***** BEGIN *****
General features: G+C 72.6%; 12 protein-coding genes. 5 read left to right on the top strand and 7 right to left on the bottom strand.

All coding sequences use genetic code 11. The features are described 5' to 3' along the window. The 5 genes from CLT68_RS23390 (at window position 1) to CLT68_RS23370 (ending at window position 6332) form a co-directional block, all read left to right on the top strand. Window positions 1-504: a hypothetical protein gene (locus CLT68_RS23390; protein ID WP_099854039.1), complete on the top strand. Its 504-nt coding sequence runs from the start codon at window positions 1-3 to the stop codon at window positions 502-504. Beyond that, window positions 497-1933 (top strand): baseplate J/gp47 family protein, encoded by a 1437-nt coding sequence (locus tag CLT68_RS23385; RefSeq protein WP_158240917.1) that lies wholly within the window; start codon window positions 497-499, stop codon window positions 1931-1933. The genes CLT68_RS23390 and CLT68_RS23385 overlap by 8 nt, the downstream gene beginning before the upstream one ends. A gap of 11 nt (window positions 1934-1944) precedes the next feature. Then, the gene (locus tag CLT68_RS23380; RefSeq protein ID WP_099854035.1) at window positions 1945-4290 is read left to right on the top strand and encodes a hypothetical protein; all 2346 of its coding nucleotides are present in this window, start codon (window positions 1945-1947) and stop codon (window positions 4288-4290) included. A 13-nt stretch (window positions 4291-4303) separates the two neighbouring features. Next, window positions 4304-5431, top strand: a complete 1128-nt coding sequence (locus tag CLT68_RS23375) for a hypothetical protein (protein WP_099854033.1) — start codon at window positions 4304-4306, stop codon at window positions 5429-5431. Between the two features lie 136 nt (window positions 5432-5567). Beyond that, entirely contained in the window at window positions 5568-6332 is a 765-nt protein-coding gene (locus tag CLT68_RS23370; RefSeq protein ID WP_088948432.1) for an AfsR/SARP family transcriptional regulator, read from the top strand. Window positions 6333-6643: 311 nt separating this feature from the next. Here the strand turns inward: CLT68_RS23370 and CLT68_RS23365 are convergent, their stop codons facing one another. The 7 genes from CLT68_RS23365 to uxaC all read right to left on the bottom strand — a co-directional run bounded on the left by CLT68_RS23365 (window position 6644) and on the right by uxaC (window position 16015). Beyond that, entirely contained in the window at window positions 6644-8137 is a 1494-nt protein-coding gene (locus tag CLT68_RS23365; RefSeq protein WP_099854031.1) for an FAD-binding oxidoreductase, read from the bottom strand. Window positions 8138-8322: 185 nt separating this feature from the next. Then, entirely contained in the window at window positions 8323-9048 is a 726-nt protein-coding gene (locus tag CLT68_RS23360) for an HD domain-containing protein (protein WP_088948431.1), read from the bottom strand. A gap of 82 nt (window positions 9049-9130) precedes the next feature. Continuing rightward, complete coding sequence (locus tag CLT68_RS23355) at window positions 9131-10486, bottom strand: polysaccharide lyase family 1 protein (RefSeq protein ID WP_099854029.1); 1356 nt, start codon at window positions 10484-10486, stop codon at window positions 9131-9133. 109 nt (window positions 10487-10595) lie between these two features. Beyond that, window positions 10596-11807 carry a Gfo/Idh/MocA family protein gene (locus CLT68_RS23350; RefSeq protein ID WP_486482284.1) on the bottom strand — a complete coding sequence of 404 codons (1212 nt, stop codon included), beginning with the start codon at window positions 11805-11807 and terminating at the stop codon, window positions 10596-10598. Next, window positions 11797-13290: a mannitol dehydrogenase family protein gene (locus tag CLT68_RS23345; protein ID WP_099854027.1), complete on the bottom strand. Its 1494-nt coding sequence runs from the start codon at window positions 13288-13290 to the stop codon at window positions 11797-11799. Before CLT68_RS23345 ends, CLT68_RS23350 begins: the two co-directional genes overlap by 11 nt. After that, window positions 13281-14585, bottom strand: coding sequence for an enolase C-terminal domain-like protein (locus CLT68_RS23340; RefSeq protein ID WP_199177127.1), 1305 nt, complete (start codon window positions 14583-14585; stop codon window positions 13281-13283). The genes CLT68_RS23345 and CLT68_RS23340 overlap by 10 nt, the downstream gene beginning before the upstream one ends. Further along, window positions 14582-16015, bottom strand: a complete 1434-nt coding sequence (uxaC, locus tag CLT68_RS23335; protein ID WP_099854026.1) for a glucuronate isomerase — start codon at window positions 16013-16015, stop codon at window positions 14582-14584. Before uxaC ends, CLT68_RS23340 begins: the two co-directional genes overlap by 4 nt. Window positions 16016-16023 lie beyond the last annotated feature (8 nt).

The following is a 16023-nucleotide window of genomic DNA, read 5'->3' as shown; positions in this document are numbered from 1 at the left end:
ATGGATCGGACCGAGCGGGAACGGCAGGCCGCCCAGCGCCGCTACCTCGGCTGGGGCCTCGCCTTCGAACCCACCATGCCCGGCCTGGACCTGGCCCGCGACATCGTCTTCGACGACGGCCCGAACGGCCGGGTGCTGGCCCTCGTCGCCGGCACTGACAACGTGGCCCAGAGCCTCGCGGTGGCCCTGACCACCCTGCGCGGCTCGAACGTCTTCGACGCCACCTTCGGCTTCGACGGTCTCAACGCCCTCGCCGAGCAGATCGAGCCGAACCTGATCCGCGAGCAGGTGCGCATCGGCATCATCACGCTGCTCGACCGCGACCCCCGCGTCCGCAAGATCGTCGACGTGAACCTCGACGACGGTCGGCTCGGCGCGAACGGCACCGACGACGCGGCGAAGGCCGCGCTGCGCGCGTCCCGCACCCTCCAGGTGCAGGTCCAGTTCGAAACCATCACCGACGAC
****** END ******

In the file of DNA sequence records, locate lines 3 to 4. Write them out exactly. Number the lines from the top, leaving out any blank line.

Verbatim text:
The following is a 16023-nucleotide window of genomic DNA, read 5'->3' as shown; positions in this document are numbered from 1 at the left end:
ATGGATCGGACCGAGCGGGAACGGCAGGCCGCCCAGCGCCGCTACCTCGGCTGGGGCCTCGCCTTCGAACCCACCATGCCCGGCCTGGACCTGGCCCGCGACATCGTCTTCGACGACGGCCCGAACGGCCGGGTGCTGGCCCTCGTCGCCGGCACTGACAACGTGGCCCAGAGCCTCGCGGTGGCCCTGACCACCCTGCGCGGCTCGAACGTCTTCGACGCCACCTTCGGCTTCGACGGTCTCAACGCCCTCGCCGAGCAGATCGAGCCGAACCTGATCCGCGAGCAGGTGCGCATCGGCATCATCACGCTGCTCGACCGCGACCCCCGCGTCCGCAAGATCGTCGACGTGAACCTCGACGACGGTCGGCTCGGCGCGAACGGCACCGACGACGCGGCGAAGGCCGCGCTGCGCGCGTCCCGCACCCTCCAGGTGCAGGTCCAGTTCGAAACCATCACCGACGAC